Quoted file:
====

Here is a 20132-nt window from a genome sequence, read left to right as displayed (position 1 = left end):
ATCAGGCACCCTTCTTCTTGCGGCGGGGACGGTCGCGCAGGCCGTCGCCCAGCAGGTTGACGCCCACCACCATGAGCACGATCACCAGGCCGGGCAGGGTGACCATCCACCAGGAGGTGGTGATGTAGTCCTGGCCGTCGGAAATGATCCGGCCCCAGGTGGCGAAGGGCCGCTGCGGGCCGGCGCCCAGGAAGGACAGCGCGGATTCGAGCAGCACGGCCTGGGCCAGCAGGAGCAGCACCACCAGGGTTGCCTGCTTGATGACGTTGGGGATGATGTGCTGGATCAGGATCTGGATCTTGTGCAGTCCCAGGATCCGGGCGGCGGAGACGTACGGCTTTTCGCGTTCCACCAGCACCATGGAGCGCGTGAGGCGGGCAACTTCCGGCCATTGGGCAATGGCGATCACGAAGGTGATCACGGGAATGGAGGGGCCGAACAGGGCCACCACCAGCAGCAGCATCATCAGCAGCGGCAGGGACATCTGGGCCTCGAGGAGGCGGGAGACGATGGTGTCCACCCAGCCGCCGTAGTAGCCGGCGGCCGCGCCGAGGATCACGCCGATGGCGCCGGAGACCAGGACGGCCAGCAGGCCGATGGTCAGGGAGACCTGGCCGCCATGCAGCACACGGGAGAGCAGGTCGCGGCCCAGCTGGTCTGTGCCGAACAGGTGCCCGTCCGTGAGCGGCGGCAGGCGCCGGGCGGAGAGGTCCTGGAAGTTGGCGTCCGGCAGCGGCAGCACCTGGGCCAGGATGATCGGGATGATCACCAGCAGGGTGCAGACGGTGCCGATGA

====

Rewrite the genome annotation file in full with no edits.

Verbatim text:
Here is a 20132-nt window from a genome sequence, read left to right as displayed (position 1 = left end):
ATCAGGCACCCTTCTTCTTGCGGCGGGGACGGTCGCGCAGGCCGTCGCCCAGCAGGTTGACGCCCACCACCATGAGCACGATCACCAGGCCGGGCAGGGTGACCATCCACCAGGAGGTGGTGATGTAGTCCTGGCCGTCGGAAATGATCCGGCCCCAGGTGGCGAAGGGCCGCTGCGGGCCGGCGCCCAGGAAGGACAGCGCGGATTCGAGCAGCACGGCCTGGGCCAGCAGGAGCAGCACCACCAGGGTTGCCTGCTTGATGACGTTGGGGATGATGTGCTGGATCAGGATCTGGATCTTGTGCAGTCCCAGGATCCGGGCGGCGGAGACGTACGGCTTTTCGCGTTCCACCAGCACCATGGAGCGCGTGAGGCGGGCAACTTCCGGCCATTGGGCAATGGCGATCACGAAGGTGATCACGGGAATGGAGGGGCCGAACAGGGCCACCACCAGCAGCAGCATCATCAGCAGCGGCAGGGACATCTGGGCCTCGAGGAGGCGGGAGACGATGGTGTCCACCCAGCCGCCGTAGTAGCCGGCGGCCGCGCCGAGGATCACGCCGATGGCGCCGGAGACCAGGACGGCCAGCAGGCCGATGGTCAGGGAGACCTGGCCGCCATGCAGCACACGGGAGAGCAGGTCGCGGCCCAGCTGGTCTGTGCCGAACAGGTGCCCGTCCGTGAGCGGCGGCAGGCGCCGGGCGGAGAGGTCCTGGAAGTTGGCGTCCGGCAGCGGCAGCACCTGGGCCAGGATGATCGGGATGATCACCAGCAGGGTGCAGACGGTGCCGATGA